Harper has a chance to go to one of the great traditional, baseball-loving cities and play in a cozy ballpark that, in 50 games in the past, has cost him some batting-average points but also given him a few extra homers. Philly fans are famous for booing, but they throw good parades and love their heroes — once they accept you.

The Phillies also have excellent prospects, so why hasn’t Harper already signed? Is he screaming, “Nooooo?” Is he waiting for Ted Lerner to say, “Come home?”

As I have written before, Harper is not coming back to the Nats, according to sources in the front office, Nats players themselves who have analyzed how much the team has spent this winter, and even Lerner family friends who have been told that “Harper isn’t coming back.”

There is only one person who has not confirmed this: Ted Lerner. And he’s the only one who could say “yes” to a $300 million deal.

So all normal reporting — for months — has said that the Nats are out on Harper and have not engaged with him at all, other than a social visit before Christmas initiated by Harper’s side. However, Lerner and Boras have done major deals on which they were the only people involved. That’s why normally responsible reporters continue to throw the Nats’ name in the pot: “The game ain’t over until Ted doesn’t sing.”

My smart editors ask me: Why can’t the Nats just do a short-term deal at high dollars with Harper? Like three or four years at $35 million or more per year?

They could. But here’s why it probably would be bad baseball business to hamstring themselves that way:

Right now, the Nats have a roster and salary structure that works, at least in theory, for the entire five-year time frame in which they always do their planning.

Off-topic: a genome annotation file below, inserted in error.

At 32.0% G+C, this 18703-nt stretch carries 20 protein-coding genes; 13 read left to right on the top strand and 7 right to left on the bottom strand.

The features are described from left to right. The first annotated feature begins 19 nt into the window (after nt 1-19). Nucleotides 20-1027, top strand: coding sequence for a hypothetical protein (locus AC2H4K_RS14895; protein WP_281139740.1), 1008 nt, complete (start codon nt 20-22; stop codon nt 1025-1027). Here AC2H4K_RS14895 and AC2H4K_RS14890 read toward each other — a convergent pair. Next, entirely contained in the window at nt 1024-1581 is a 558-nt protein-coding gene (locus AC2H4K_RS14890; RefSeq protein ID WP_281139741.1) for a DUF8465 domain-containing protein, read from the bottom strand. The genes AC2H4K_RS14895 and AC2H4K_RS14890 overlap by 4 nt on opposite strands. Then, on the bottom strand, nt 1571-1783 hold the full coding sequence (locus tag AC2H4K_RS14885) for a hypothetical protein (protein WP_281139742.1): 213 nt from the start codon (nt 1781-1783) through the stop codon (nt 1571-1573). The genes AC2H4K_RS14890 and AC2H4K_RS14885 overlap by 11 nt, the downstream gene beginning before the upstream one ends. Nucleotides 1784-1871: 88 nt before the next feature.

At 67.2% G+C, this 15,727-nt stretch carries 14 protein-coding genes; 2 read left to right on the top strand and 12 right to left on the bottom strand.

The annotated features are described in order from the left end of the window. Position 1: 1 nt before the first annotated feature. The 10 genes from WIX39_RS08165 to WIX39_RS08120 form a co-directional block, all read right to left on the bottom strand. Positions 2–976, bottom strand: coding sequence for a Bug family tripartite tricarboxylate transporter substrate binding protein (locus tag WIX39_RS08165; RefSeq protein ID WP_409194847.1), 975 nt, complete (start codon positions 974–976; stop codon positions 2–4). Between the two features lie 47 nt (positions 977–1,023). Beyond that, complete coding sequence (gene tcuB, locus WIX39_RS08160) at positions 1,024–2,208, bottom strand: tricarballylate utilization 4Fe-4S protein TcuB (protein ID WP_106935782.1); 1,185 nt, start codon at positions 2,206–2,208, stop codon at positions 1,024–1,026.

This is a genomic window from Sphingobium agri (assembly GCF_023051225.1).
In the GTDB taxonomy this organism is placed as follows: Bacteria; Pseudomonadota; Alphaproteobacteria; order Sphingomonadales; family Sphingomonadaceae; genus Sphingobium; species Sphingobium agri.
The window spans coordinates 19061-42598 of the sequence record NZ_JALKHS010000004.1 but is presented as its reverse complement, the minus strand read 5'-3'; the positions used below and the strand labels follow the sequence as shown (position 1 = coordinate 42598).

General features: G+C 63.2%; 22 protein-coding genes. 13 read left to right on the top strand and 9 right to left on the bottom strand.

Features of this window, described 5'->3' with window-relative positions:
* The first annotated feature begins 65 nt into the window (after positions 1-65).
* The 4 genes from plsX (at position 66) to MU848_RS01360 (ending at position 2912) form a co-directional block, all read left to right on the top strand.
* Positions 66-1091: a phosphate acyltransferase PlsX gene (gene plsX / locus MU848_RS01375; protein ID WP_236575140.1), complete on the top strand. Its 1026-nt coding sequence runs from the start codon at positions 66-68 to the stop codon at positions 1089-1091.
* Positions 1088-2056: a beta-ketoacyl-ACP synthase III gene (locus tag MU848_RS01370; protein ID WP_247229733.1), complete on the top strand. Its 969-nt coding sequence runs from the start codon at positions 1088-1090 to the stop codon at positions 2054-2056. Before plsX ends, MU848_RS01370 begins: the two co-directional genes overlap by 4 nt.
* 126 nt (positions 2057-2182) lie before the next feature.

As matters now stand, the Nats can afford to sign Anthony Rendon to a five-year extension through 2024 that probably falls between the $110 million and $163 million deals of J.D. Martinez and Jose Altuve. We will see whether they get it done. But when teams plan their futures, they make assumptions: The Nats want Rendon.

Max Scherzer’s current deal expires after 2021. Trea Turner becomes a free agent after 2022. The Nats appear positioned to re-sign (or replace) Scherzer and, in addition, go to the $100 million range for Turner, who is an all-star-level shortstop in their eyes. Those three moves may cost the Nats $350 million between now and the end of the 2022 season.

That’s on top of all of this winter’s new salary commitments, which may run as high as $240 million. Right now, at least on paper, the Nats could get it all done.

But if you throw a ­$35 million-a-year, luxury-tax-exploding Harper contract into the mix, then the Nats never get to reset their luxury-tax penalties to zero. Instead, they get hammered with higher penalties every year.

This winter, every imaginable factor — and some unimagined ones — have worked against Harper and Boras. A few months ago, it seemed almost ridiculous for them not to test the free agent market. Harper has wanted that experience since he was a teenager.

The Nats made what, in retrospect, was a fair market offer to Harper. But, just as the Nats moved on when Ian Desmond and Jordan Zimmermann rejected nine-figure offers for contact extensions — by trading for Turner and signing Scherzer — the team also moved on quickly from Harper, too.

Harper may win multiple World Series titles and MVP awards in Philadelphia. This isn’t a story with a preordained unhappy ending for either him or the Nats.

But when the history of free agency is written, there may be no more stunning and unexpected chapter than the offseason when Bryce Harper became a free agent and assumed the whole baseball world would bid for him — but only the Phillies did.

And maybe for no more money than he already had in hand if he had done nothing.